Assignment 2: Constitutional Rights
As citizens of the United States of America, we have inherited constitutional rights that have been outlined in the Bill of Rights. These rights are afforded to individuals during different stages of the criminal justice process. The different stages include but are not limited to arrest, search and seizure, etc. There are varying aspects of doctrines in the process, but the accused has different constitutional rights during the trial process. Crime and Justice in America offers a concise, affordable, and reader friendly full-color introduction to the criminal justice system; it explores the system in four sections: the criminal justice system as social control, law enforcement as social control, the law as social control, and corrections as social control (Pollock, 2015).
Elements of Arrest
An arrest is when a police officer has taken a suspect into custody, and it usually occurs after a police officer has physically seen a person commit a crime or if they have probable cause that a crime has been committed or is about to happen. There are different elements of this stage to include an intent to make an arrest, seizure/detention/subjection, authority, and the comprehension of arrest. When an officer is making an intent to make an arrest then they may verbally express that intent, and or the motion/action of intent to arrest. It is very hard to decipher whether not an intent to arrest is being made if it is not verbal. The next element in this stage is authority to make an arrest. The law that outlines the personnel that is authorized to make an arrest varies from state to state. Police officers have the legal authority to arrest individuals when they have probable cause to believe that the person has committed a crime (Pollock, 2015). The third element is seizure, subjection, detention. There is different verbiage as it relates to the actual arrest. Whether a person submits to an officer for arrest, or if they are forced into detainment by an authorized personnel all fall under this element of arrest. The last element of arrest is the understanding of the process of arrest. It is noted that an arrest in not legal if the person being arrested does not understand that they are being arrested. It is very hard to not understand that you are being detained without your knowledge. Police officer usually verbally state the arrest and administer Miranda Rights. Coherence of the arrest is hard if the suspect is under the influence of drugs or alcohol, and/or unconscious and understanding the arrest is an element that is not required at the time.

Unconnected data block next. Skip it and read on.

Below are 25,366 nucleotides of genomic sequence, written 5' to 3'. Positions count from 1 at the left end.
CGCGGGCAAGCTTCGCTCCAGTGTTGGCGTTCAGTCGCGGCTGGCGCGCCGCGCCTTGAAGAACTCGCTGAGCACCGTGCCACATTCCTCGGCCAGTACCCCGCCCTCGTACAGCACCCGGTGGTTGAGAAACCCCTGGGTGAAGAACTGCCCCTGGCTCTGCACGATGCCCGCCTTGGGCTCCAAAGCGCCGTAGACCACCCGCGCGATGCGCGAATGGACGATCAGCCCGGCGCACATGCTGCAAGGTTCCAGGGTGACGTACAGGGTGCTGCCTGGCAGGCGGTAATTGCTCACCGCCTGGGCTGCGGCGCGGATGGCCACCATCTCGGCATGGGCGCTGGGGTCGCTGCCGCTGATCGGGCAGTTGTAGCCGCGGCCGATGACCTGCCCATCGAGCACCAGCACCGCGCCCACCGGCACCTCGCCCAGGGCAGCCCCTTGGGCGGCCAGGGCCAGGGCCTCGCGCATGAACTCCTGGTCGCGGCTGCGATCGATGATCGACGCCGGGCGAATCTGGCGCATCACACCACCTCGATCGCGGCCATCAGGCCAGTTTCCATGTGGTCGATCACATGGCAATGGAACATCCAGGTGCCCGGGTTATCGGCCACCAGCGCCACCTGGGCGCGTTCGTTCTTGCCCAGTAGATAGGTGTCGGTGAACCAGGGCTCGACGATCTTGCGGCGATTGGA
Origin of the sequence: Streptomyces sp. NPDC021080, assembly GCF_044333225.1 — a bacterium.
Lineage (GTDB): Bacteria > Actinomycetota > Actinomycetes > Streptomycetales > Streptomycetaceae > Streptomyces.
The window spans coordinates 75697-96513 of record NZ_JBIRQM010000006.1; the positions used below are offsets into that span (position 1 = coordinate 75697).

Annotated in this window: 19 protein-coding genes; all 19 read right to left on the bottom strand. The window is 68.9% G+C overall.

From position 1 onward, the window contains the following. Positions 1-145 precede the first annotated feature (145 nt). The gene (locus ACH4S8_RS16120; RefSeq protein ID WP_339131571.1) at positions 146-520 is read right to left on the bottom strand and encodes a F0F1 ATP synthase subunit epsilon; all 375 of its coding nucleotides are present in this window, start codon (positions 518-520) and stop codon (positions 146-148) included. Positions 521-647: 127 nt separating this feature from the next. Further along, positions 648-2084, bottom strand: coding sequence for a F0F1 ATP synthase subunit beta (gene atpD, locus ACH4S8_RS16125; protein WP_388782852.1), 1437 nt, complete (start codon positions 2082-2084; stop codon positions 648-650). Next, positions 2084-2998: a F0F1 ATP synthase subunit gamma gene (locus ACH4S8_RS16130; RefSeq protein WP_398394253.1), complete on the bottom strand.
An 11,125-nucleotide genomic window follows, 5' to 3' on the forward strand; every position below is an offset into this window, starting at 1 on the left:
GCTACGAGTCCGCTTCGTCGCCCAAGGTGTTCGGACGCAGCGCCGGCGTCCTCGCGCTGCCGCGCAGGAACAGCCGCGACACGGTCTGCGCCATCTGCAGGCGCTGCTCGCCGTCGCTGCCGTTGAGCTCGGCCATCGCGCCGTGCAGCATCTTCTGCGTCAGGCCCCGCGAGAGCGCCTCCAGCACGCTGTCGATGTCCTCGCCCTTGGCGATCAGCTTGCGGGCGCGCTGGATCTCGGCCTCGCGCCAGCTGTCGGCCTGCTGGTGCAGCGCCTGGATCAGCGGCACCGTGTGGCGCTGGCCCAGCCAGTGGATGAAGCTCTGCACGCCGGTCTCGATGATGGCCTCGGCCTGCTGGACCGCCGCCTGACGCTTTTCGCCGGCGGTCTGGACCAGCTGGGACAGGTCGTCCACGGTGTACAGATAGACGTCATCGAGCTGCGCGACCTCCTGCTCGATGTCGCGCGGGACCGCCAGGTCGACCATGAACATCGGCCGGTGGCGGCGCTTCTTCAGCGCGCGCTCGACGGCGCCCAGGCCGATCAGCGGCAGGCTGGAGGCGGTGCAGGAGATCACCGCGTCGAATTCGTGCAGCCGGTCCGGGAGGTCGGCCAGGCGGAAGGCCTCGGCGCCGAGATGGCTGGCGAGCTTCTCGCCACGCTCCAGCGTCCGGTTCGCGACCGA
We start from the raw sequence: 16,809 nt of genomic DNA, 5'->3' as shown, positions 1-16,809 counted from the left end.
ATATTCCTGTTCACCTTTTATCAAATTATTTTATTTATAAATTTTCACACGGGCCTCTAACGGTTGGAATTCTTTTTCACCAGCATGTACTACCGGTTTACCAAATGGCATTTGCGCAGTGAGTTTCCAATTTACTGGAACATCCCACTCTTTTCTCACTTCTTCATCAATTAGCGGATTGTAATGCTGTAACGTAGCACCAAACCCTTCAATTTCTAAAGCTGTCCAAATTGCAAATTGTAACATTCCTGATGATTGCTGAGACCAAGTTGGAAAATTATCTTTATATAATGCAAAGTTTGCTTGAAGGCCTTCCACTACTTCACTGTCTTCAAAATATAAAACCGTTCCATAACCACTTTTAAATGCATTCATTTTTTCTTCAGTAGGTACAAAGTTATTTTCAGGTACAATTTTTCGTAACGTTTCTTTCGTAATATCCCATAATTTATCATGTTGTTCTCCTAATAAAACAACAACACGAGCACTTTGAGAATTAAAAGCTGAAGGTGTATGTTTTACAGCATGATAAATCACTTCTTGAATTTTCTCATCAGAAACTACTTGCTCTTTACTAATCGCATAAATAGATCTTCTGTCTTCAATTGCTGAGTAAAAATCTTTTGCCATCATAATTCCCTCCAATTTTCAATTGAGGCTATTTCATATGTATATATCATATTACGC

Requirements for Search and Seizure
There are requirements one must adhere to when it comes to search and seizure with a warrant. The Fourth Amendment to the Constitution protects individuals from unreasonable search and seizures. According to the Fourth Amendment, “The right of the people to be secure in their persons, houses, papers, and effects, against unreasonable searches and seizures, shall not be violated, and no warrants shall issue, but upon probable cause, supported by oath or affirmation, and particularly describing the place to be searched, and the persons or things to be seized.”(Smith, 2015) As long as the person(s) making the arrest adhere to the rules of search and seizure then no individuals’ rights are being violated. The first requirement is that the warrant is signed by a judge or magistrate that has no affiliation with any parties involved in the arrest. Secondly, the police officer must be able to fully show probable cause for requesting a warrant. Thirdly, the arresting officers must affirm that the search is valid and done justly. The last requirement in the search and seizure stage of arrest is the outline of items/location to be seized and/or searched. The Supreme Court has identified a variety of situations in which police officers can search and seize people or evidence without any warrant (Smith, 2015).